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How can the idea of microcosm and macrocosm be applied to Hamlet and Macbeth?

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It is possible to offer a somewhat literalistic answer to this question. In both plays, much of the action focuses on the microcosm, or small world, of the corrupt royal courts. In the case of Hamlet, the microcosm is the Danish court ruled by Claudius, who murdered Hamlet's father to get the throne. In Macbeth, the microcosm is the world of Macbeth's and Lady Macbeth's court and their warped consciousnesses as they murder Duncan to gain the crown of Scotland, starting down a bloody path to more and more murder and finally to war.

In both cases, the corrupt rulers Claudius and Macbeth live in narrow worlds surrounded by the macrocosm, or larger world, of other nations. In both cases, this larger world literally invades their countries, promising a more stable future. Further, not only do rulers of other countries or exiled heirs invade, in both plays a larger world of the supernatural interferes early on in the lives of the main characters. In Hamlet's case, the ghost of his father tells him he was murdered and that the young Hamlet must avenge his death. In Macbeth's case, he encounters the supernatural world of the three witches, who foretell that Macbeth will be king.

In both cases, Shakespeare's thematic message is that the universe is larger and more complicated than it appears on the surface and that, therefore, it is hubristic for individuals to believe they can seize power in criminal ways and get away with it.

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A "microcosm" is an individual or community considered as a seperate universe; "macrocosm" is the entire great world as a whole.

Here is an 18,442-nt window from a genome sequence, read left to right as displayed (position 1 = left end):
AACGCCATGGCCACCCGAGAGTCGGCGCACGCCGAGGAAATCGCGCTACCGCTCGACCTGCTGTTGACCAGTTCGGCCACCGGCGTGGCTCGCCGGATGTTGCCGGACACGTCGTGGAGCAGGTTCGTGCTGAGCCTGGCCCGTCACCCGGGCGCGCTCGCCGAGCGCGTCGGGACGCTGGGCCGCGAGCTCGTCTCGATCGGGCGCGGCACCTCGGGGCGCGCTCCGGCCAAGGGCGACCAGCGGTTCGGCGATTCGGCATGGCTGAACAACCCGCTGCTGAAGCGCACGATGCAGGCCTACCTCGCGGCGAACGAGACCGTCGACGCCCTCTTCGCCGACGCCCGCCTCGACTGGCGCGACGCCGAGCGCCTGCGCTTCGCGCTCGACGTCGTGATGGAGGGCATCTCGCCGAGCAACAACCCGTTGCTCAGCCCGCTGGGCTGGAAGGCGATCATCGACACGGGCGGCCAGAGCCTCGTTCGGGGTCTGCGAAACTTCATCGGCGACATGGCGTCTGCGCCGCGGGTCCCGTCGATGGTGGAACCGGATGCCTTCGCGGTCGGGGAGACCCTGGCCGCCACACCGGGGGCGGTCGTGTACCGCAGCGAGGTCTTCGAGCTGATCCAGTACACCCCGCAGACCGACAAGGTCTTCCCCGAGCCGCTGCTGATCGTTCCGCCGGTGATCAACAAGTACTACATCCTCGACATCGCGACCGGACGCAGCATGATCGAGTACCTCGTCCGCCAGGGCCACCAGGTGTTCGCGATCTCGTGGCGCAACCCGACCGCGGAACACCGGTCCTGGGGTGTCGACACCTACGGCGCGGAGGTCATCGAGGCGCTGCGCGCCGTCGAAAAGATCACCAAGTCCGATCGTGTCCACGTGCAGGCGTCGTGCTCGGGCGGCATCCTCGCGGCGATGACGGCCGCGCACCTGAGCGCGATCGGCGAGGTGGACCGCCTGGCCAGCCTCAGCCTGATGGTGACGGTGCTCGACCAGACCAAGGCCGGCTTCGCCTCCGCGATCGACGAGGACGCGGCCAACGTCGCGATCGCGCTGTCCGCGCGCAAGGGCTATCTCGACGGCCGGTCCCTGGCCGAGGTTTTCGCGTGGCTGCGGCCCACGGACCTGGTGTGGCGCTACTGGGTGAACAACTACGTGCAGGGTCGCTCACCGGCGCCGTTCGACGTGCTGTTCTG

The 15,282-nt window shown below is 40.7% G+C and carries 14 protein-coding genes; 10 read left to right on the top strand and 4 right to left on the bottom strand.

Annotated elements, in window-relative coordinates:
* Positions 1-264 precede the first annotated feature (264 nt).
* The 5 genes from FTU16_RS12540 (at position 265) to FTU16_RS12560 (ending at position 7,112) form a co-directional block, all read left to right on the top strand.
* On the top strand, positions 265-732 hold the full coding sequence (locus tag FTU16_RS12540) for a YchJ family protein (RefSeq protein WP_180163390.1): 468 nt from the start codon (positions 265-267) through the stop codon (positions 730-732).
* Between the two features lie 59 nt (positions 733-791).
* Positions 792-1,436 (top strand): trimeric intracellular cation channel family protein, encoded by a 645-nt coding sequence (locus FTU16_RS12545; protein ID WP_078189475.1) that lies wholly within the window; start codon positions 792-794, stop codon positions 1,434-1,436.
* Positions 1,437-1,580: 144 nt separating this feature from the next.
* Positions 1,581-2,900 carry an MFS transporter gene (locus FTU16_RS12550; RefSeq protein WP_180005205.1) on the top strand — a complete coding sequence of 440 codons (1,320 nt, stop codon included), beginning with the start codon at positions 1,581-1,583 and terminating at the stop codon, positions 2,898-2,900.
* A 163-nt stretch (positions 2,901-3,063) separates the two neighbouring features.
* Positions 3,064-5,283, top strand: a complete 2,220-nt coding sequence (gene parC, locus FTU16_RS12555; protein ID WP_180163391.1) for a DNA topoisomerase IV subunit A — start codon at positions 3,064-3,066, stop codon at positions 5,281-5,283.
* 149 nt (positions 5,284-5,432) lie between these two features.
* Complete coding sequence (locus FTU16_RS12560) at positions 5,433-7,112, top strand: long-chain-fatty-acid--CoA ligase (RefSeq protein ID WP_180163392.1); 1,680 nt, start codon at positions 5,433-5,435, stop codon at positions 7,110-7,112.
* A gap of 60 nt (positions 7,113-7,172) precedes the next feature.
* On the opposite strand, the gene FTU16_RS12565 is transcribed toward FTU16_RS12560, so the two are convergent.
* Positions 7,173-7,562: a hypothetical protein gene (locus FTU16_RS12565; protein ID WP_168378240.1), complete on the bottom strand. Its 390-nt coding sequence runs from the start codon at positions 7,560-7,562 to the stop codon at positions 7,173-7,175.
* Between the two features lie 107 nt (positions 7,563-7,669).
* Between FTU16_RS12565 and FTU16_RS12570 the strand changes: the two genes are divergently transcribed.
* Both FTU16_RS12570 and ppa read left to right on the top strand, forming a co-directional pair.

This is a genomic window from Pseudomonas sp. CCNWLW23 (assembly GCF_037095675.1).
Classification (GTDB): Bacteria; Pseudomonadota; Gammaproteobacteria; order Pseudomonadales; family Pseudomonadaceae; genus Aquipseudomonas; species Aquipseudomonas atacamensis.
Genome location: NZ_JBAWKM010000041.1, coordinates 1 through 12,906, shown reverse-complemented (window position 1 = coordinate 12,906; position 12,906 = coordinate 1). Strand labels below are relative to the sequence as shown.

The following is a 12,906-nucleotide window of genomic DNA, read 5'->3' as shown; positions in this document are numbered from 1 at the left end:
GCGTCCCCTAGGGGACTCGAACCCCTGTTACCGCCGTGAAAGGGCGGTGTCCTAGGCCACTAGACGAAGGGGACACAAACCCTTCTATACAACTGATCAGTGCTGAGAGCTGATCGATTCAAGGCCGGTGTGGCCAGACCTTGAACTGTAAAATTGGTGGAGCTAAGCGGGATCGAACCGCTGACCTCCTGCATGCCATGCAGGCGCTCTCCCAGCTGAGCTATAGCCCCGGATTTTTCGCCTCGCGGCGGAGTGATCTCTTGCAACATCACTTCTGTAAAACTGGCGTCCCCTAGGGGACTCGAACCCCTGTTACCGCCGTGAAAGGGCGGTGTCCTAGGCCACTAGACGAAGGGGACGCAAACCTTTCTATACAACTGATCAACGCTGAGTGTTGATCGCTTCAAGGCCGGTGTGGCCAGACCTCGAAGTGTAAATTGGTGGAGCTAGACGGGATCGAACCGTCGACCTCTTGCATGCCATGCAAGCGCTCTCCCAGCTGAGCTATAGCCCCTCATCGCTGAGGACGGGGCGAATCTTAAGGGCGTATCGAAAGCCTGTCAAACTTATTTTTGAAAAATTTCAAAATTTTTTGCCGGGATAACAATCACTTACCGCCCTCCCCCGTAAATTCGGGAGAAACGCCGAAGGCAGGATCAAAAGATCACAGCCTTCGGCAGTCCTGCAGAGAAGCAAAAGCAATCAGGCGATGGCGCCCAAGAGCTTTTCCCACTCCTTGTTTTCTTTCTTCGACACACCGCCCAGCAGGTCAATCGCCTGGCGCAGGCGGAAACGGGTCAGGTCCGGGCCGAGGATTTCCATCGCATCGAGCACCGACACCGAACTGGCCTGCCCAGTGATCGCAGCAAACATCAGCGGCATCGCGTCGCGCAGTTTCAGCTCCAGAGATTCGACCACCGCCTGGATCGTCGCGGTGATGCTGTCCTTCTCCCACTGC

In both of Shakespeare's plays the element of subplot is introduced (microcosm) as part of the whole (macrocosm).

Some examples in Macbeth are each individual existence of the noble families--the House of Fife, the House of Glamis, the House of Cawdor.  These are microcosms within the play since each of these families along with their families live in seclusion from the rest of Scotland in their own, self-sufficient lands.  Scotland, itself, is a microcosm in the play when you consider that Macduff and others have to seek aide outside of those borders to save her from Macbeth.  England, then, would be a greater part of the universe, and representative of macrocosm.

You could also consider the world of the witches, Hecate and all, as a microcosm. Existing entirely isolated from the world of the humans until they wish to interfere and stir up trouble.

In Hamlet, you also have a microcosm of the paranormal--King Hamlet's ghost as well as Banquo's ghost who exist in a world divided from the whole of humanity.  There is the the microcosm of Denmark and the back story of the war which is wholly divided from the picture of events ocurring in Hamlet's castle and world.  In this play, there is also the world of the actors and the world they create which can be considered a microcosm.  Hamlet also sets himself apart from the rest of the macrocosm within psychological self during his decision-making process.

These are just some jumping-off places.  Maybe you will be able to come up with other examples!  Good Luck!

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